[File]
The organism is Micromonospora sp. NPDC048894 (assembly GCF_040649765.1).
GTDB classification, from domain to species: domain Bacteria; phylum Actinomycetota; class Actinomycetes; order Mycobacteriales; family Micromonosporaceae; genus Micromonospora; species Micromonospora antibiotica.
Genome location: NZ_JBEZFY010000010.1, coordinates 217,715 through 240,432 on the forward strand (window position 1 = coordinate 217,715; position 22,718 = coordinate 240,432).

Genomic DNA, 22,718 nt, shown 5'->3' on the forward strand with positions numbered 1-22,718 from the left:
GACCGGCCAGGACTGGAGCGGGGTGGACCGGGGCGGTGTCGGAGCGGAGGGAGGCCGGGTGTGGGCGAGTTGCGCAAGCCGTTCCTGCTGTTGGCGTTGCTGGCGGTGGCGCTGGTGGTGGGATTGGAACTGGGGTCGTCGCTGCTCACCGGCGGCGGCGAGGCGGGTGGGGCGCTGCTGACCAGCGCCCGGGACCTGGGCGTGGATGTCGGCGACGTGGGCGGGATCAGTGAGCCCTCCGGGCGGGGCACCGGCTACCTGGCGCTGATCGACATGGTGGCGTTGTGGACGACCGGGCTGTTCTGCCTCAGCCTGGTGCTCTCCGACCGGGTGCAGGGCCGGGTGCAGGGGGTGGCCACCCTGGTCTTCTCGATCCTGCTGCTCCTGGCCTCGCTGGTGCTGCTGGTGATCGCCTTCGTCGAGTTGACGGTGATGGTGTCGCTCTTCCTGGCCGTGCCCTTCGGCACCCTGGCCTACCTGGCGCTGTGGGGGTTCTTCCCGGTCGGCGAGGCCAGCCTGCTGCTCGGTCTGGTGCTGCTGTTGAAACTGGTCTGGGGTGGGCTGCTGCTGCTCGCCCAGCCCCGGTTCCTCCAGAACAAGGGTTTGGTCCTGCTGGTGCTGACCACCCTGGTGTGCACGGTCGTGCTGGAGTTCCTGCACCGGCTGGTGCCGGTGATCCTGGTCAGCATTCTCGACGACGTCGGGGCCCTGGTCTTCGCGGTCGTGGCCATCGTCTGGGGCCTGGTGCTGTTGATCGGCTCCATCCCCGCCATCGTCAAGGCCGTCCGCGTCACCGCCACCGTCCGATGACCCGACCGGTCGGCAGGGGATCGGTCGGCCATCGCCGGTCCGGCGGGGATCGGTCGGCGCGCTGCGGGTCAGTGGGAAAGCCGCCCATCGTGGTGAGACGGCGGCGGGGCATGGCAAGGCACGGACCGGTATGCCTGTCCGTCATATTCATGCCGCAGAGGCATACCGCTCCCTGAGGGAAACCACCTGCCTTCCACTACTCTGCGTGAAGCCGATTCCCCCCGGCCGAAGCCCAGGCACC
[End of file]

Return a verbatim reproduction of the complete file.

The organism is Micromonospora sp. NPDC048894 (assembly GCF_040649765.1).
GTDB classification, from domain to species: domain Bacteria; phylum Actinomycetota; class Actinomycetes; order Mycobacteriales; family Micromonosporaceae; genus Micromonospora; species Micromonospora antibiotica.
Genome location: NZ_JBEZFY010000010.1, coordinates 217,715 through 240,432 on the forward strand (window position 1 = coordinate 217,715; position 22,718 = coordinate 240,432).

Genomic DNA, 22,718 nt, shown 5'->3' on the forward strand with positions numbered 1-22,718 from the left:
GACCGGCCAGGACTGGAGCGGGGTGGACCGGGGCGGTGTCGGAGCGGAGGGAGGCCGGGTGTGGGCGAGTTGCGCAAGCCGTTCCTGCTGTTGGCGTTGCTGGCGGTGGCGCTGGTGGTGGGATTGGAACTGGGGTCGTCGCTGCTCACCGGCGGCGGCGAGGCGGGTGGGGCGCTGCTGACCAGCGCCCGGGACCTGGGCGTGGATGTCGGCGACGTGGGCGGGATCAGTGAGCCCTCCGGGCGGGGCACCGGCTACCTGGCGCTGATCGACATGGTGGCGTTGTGGACGACCGGGCTGTTCTGCCTCAGCCTGGTGCTCTCCGACCGGGTGCAGGGCCGGGTGCAGGGGGTGGCCACCCTGGTCTTCTCGATCCTGCTGCTCCTGGCCTCGCTGGTGCTGCTGGTGATCGCCTTCGTCGAGTTGACGGTGATGGTGTCGCTCTTCCTGGCCGTGCCCTTCGGCACCCTGGCCTACCTGGCGCTGTGGGGGTTCTTCCCGGTCGGCGAGGCCAGCCTGCTGCTCGGTCTGGTGCTGCTGTTGAAACTGGTCTGGGGTGGGCTGCTGCTGCTCGCCCAGCCCCGGTTCCTCCAGAACAAGGGTTTGGTCCTGCTGGTGCTGACCACCCTGGTGTGCACGGTCGTGCTGGAGTTCCTGCACCGGCTGGTGCCGGTGATCCTGGTCAGCATTCTCGACGACGTCGGGGCCCTGGTCTTCGCGGTCGTGGCCATCGTCTGGGGCCTGGTGCTGTTGATCGGCTCCATCCCCGCCATCGTCAAGGCCGTCCGCGTCACCGCCACCGTCCGATGACCCGACCGGTCGGCAGGGGATCGGTCGGCCATCGCCGGTCCGGCGGGGATCGGTCGGCGCGCTGCGGGTCAGTGGGAAAGCCGCCCATCGTGGTGAGACGGCGGCGGGGCATGGCAAGGCACGGACCGGTATGCCTGTCCGTCATATTCATGCCGCAGAGGCATACCGCTCCCTGAGGGAAACCACCTGCCTTCCACTACTCTGCGTGAAGCCGATTCCCCCCGGCCGAAGCCCAGGCACC